January Banzuke Posted


Moments ago, the Nihon Sumo Kyokai posted the New Year’s tournament ranking sheet. In a departure from some expectations, the banzuke features a single Komusubi and single Sekiwake rank, with Takakeisho and Onosho taking Komusubi and Mitakeumi and Tamawashi taking Sekiwake.

Terunofuji drops to Maegashira 10, which he shares with stable-mate Aminishiki. At the bottom end, the ranks extend down to Maegashira 17e, with a healthy crop of rikishi making the leap from Juryo, including Ryuden, Ishiura, and Sokokurai.

31 thoughts on “January Banzuke Posted

  1. Takarafuji finds himself in unfamiliar territory, as the leading sekitori for Isegahama. And the last time Terunofuji was at Maegashira 10 was when he was shin-nyu-maku (new promotee to Makuuchi). And alas, Terutsuyoshi will indeed be switching to a black cotton mawashi and part with his tsukebito. Let’s hope it’s only temporary. He is a tough cookie.

    Hokutofuji is still maegashira, so he has a chance to get that kinboshi from Hakuho.

    Asanoyama ranked below Yutakayama.

    And we’ll get to see Abi’s beautiful shiko!

  2. Well, there were a lot of prediction land mines, and one of them got me: I thought 11 wins would be enough to earn Hokutofuji the extra Komusubi slot, so all of my maegashira rankings are off by one. My mock banzuke won’t fare well in the GTB game, but I got quite a few things right, including the tricky Sekiwake slot, Terunofuji’s rank, and the entire composition of Makuuchi. Full postmortem to come.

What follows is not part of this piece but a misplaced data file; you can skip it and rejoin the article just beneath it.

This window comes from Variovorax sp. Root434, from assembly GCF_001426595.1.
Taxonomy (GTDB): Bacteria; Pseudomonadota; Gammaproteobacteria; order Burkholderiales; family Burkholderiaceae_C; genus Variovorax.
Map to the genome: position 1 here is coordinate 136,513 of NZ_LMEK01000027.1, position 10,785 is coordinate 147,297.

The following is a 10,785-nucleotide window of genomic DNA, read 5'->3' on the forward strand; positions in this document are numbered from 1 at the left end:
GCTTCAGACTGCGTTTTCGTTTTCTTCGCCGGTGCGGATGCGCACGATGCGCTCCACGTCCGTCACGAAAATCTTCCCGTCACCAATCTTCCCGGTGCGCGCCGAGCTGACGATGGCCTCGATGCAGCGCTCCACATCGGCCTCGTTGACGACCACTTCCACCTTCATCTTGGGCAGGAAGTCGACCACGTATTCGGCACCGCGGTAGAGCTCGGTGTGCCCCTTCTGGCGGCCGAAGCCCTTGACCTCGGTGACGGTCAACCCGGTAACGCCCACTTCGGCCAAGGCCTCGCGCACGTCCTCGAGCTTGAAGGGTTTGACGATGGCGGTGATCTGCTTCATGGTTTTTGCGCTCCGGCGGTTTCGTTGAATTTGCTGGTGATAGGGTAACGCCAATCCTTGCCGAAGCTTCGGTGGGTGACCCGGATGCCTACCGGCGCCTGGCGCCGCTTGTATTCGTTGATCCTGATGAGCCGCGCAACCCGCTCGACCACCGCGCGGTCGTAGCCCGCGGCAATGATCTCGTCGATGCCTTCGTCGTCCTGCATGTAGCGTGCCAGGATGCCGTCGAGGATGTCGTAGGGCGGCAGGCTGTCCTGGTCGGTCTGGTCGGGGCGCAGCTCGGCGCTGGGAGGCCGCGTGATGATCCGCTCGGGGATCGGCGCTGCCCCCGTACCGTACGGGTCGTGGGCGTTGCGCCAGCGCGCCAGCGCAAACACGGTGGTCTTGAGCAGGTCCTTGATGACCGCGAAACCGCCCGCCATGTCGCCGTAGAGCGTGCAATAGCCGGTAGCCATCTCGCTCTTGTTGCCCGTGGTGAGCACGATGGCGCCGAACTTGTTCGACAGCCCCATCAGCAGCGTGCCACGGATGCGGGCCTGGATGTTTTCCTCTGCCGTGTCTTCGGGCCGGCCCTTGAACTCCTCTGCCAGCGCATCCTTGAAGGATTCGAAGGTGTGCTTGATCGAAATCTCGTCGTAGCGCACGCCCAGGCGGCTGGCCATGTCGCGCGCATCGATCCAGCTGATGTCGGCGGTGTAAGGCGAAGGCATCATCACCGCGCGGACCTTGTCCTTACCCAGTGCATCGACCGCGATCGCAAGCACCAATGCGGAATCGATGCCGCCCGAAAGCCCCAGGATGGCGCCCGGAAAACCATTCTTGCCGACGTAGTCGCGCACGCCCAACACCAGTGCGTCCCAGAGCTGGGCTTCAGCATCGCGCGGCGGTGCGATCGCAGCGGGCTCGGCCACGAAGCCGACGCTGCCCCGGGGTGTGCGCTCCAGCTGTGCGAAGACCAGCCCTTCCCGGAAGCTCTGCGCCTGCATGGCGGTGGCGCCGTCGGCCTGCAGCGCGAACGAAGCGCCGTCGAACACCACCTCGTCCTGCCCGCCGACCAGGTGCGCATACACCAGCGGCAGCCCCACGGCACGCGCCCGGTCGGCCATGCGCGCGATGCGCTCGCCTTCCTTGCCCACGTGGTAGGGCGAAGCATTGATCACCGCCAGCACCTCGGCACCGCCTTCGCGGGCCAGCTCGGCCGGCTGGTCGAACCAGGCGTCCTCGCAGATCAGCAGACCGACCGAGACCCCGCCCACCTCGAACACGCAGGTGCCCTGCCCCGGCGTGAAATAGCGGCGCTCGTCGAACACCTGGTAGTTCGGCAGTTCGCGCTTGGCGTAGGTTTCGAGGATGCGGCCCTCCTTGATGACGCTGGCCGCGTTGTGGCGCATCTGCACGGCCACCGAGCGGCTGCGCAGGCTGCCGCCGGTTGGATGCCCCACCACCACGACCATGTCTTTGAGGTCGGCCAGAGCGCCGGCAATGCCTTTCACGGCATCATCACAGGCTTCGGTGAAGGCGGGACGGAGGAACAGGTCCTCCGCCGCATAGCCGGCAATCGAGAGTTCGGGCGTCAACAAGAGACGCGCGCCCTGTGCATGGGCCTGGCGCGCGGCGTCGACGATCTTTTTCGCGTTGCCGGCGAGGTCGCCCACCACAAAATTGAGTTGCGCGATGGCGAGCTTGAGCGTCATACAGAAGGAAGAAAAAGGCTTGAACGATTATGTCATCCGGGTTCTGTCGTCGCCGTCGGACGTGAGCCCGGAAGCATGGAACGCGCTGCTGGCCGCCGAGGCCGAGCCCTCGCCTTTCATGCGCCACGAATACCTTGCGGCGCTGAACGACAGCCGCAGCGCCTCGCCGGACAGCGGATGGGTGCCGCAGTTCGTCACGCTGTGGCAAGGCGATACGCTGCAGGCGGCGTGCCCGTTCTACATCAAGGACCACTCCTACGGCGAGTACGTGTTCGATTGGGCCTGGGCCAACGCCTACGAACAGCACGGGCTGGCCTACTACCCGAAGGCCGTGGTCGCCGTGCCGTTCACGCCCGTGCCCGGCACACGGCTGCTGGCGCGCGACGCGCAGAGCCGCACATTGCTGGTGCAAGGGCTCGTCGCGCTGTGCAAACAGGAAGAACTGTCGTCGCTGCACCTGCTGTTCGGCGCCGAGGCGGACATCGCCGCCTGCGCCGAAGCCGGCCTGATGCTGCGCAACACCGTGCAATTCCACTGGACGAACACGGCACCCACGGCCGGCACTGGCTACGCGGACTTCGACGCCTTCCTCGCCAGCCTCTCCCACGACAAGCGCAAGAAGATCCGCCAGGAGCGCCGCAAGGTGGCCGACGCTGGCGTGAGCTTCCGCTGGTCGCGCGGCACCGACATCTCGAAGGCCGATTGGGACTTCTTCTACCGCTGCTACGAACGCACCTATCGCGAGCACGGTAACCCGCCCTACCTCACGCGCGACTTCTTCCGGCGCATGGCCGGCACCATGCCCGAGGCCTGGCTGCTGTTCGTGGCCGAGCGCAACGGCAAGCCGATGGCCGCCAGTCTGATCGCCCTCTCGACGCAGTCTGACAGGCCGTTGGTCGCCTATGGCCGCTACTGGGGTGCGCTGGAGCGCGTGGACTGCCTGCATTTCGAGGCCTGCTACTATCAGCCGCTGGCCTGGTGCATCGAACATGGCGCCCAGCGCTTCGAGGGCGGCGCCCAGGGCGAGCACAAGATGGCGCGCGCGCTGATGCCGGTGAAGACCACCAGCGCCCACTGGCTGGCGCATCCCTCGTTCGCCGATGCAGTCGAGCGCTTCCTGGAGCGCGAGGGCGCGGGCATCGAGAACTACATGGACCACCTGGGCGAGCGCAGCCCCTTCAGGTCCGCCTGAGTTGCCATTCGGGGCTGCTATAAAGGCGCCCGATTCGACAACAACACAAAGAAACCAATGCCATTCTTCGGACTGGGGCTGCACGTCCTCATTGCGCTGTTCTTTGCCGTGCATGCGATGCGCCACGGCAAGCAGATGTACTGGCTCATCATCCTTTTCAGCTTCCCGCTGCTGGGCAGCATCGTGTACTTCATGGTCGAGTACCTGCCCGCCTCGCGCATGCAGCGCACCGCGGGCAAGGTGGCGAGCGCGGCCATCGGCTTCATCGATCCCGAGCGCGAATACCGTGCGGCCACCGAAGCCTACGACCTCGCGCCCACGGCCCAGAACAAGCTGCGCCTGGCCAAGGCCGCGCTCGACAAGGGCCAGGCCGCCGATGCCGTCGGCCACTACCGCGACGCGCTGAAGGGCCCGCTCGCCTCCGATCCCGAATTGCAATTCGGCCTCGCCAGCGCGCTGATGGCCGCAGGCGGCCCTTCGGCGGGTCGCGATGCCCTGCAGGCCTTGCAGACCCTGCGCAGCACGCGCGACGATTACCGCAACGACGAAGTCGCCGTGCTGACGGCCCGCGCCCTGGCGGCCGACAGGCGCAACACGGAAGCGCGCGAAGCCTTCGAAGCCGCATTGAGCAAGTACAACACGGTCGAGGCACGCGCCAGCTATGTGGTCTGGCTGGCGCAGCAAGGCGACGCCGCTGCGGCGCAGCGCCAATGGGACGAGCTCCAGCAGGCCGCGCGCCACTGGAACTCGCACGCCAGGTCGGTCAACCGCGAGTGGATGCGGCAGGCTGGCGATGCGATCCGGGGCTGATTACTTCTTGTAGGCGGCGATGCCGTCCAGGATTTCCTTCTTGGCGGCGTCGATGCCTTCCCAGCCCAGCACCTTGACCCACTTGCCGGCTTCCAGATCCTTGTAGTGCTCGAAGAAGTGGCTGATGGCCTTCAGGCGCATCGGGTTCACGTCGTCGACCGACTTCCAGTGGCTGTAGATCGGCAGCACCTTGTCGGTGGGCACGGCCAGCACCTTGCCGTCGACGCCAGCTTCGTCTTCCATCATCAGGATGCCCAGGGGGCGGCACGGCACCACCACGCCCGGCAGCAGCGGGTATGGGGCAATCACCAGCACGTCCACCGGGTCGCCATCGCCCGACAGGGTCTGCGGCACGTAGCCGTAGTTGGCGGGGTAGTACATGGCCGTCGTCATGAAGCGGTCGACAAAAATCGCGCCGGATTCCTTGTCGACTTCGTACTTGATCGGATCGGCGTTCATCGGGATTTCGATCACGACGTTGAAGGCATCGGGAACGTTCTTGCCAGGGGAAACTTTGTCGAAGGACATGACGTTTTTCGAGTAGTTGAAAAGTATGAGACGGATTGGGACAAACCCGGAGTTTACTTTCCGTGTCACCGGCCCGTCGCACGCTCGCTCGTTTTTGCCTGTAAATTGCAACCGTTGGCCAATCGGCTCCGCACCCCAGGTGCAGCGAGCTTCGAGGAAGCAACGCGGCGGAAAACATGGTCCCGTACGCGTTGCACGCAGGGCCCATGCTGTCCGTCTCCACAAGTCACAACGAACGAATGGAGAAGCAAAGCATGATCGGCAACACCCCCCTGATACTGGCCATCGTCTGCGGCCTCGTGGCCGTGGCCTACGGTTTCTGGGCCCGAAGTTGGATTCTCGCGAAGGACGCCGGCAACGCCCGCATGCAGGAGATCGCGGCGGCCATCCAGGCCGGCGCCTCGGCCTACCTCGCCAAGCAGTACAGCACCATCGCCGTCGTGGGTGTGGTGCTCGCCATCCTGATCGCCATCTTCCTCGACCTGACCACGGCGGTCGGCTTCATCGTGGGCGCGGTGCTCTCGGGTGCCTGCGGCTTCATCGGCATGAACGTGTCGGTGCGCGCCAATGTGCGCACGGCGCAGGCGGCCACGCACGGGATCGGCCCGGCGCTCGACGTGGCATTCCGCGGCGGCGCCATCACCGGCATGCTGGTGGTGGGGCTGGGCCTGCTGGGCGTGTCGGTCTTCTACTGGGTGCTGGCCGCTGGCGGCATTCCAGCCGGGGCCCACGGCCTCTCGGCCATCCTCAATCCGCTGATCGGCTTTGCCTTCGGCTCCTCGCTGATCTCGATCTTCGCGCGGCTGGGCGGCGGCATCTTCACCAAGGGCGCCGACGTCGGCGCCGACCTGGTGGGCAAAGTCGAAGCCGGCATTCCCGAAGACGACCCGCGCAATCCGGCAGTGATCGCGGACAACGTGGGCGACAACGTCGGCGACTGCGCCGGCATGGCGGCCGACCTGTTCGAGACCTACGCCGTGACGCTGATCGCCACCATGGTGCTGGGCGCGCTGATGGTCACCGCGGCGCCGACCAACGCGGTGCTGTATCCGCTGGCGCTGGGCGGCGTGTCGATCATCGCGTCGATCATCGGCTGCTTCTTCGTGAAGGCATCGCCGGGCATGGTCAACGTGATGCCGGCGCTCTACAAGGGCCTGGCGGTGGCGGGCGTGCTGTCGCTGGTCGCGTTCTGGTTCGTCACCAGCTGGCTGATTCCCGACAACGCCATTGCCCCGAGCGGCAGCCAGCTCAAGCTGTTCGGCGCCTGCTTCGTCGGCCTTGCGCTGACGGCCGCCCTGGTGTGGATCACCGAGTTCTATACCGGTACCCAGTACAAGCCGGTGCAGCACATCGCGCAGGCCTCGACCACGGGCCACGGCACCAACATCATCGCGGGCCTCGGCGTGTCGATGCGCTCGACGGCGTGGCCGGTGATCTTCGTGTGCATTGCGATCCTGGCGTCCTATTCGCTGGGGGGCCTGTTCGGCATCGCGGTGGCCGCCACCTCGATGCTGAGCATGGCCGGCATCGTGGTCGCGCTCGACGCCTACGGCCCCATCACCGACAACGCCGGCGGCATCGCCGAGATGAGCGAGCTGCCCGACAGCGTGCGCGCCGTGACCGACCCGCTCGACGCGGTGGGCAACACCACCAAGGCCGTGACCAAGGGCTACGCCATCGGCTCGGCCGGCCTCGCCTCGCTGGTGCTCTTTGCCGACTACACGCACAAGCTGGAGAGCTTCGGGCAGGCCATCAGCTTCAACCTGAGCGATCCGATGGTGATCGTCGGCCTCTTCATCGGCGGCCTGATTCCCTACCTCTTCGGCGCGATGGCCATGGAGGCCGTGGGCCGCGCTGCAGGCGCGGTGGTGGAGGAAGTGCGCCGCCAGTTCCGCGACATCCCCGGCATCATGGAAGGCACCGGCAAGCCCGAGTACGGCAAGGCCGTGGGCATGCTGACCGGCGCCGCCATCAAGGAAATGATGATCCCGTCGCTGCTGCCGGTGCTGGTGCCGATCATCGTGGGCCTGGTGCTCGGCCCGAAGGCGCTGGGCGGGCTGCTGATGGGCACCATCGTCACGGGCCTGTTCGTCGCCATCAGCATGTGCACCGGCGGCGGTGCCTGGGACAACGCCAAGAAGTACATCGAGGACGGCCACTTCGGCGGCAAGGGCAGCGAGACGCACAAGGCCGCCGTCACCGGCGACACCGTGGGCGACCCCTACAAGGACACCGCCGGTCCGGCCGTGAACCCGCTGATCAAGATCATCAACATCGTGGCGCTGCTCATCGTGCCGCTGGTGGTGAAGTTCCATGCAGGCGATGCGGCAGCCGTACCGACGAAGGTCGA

3. I was VERY curious to see how this banzuke would turn out after November, and its release is the final “present” of my Christmas :)

    I have been following Sumo seriously for about a year now, and I’m always fascinated by the intricacies of the creation of the banzuke.

    The one thing that I noticed was that Onosho is still at the exact same rank as the November basho, which is West Komosubi. While I realize that his 8-7 record was just barely earning his kachi-koshi, I would have thought moving him up–even if only to the East Komosubi position–would have occurred rather than Takakeisho jumping over him from M1, even though Takakeisho had the better record.

    I guess there are some cases where a winning record does not necessarily guarantee a gain in rank (not counting those that have other special requirements like Ozeki, Yokozuna).

    It’s all very interesting and I am quite excited to see the upcoming basho!

    • Indeed, a winning record does not guarantee promotion, though it does guarantee no demotion (and the converse for a losing record)